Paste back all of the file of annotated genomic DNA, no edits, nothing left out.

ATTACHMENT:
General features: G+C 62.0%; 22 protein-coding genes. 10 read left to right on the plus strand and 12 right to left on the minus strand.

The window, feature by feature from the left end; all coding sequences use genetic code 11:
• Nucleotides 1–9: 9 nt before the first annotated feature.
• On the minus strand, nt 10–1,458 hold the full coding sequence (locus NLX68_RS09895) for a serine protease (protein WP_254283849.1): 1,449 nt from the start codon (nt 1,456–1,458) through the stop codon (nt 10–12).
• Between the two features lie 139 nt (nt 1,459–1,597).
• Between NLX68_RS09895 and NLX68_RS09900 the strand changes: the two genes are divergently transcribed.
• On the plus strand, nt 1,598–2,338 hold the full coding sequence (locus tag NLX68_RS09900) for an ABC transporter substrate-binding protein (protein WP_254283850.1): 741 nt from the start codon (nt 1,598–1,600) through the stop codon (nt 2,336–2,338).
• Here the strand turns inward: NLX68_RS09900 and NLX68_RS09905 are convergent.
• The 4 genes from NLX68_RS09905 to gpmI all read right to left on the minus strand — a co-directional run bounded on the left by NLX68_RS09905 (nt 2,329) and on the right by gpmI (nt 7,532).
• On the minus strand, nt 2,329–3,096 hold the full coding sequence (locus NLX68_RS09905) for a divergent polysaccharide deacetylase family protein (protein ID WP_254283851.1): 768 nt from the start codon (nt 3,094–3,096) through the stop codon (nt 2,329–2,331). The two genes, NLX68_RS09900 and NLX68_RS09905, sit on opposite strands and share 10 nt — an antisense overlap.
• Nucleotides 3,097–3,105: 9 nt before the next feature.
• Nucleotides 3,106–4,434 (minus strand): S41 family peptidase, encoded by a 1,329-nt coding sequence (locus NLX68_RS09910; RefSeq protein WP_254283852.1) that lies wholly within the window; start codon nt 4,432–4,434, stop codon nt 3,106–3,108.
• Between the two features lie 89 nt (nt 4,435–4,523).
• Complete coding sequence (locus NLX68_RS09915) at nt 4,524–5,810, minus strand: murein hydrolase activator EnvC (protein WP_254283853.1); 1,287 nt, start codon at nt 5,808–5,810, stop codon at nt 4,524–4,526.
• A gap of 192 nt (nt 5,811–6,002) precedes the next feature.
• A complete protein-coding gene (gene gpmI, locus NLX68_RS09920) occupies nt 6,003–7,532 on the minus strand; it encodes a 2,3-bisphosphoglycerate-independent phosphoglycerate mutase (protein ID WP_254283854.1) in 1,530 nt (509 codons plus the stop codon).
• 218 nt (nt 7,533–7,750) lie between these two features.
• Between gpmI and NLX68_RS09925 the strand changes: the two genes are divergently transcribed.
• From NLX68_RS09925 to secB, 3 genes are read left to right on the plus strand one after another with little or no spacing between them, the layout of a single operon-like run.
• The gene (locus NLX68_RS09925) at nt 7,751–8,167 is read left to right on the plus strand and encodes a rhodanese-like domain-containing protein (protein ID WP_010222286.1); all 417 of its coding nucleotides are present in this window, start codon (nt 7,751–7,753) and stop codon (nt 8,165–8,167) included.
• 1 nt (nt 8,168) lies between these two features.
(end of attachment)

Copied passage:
General features: G+C 62.0%; 22 protein-coding genes. 10 read left to right on the plus strand and 12 right to left on the minus strand.

The window, feature by feature from the left end; all coding sequences use genetic code 11:
• Nucleotides 1–9: 9 nt before the first annotated feature.
• On the minus strand, nt 10–1,458 hold the full coding sequence (locus NLX68_RS09895) for a serine protease (protein WP_254283849.1): 1,449 nt from the start codon (nt 1,456–1,458) through the stop codon (nt 10–12).
• Between the two features lie 139 nt (nt 1,459–1,597).
• Between NLX68_RS09895 and NLX68_RS09900 the strand changes: the two genes are divergently transcribed.
• On the plus strand, nt 1,598–2,338 hold the full coding sequence (locus tag NLX68_RS09900) for an ABC transporter substrate-binding protein (protein WP_254283850.1): 741 nt from the start codon (nt 1,598–1,600) through the stop codon (nt 2,336–2,338).
• Here the strand turns inward: NLX68_RS09900 and NLX68_RS09905 are convergent.
• The 4 genes from NLX68_RS09905 to gpmI all read right to left on the minus strand — a co-directional run bounded on the left by NLX68_RS09905 (nt 2,329) and on the right by gpmI (nt 7,532).
• On the minus strand, nt 2,329–3,096 hold the full coding sequence (locus NLX68_RS09905) for a divergent polysaccharide deacetylase family protein (protein ID WP_254283851.1): 768 nt from the start codon (nt 3,094–3,096) through the stop codon (nt 2,329–2,331). The two genes, NLX68_RS09900 and NLX68_RS09905, sit on opposite strands and share 10 nt — an antisense overlap.
• Nucleotides 3,097–3,105: 9 nt before the next feature.
• Nucleotides 3,106–4,434 (minus strand): S41 family peptidase, encoded by a 1,329-nt coding sequence (locus NLX68_RS09910; RefSeq protein WP_254283852.1) that lies wholly within the window; start codon nt 4,432–4,434, stop codon nt 3,106–3,108.
• Between the two features lie 89 nt (nt 4,435–4,523).
• Complete coding sequence (locus NLX68_RS09915) at nt 4,524–5,810, minus strand: murein hydrolase activator EnvC (protein WP_254283853.1); 1,287 nt, start codon at nt 5,808–5,810, stop codon at nt 4,524–4,526.
• A gap of 192 nt (nt 5,811–6,002) precedes the next feature.
• A complete protein-coding gene (gene gpmI, locus NLX68_RS09920) occupies nt 6,003–7,532 on the minus strand; it encodes a 2,3-bisphosphoglycerate-independent phosphoglycerate mutase (protein ID WP_254283854.1) in 1,530 nt (509 codons plus the stop codon).
• 218 nt (nt 7,533–7,750) lie between these two features.
• Between gpmI and NLX68_RS09925 the strand changes: the two genes are divergently transcribed.
• From NLX68_RS09925 to secB, 3 genes are read left to right on the plus strand one after another with little or no spacing between them, the layout of a single operon-like run.
• The gene (locus NLX68_RS09925) at nt 7,751–8,167 is read left to right on the plus strand and encodes a rhodanese-like domain-containing protein (protein ID WP_010222286.1); all 417 of its coding nucleotides are present in this window, start codon (nt 7,751–7,753) and stop codon (nt 8,165–8,167) included.
• 1 nt (nt 8,168) lies between these two features.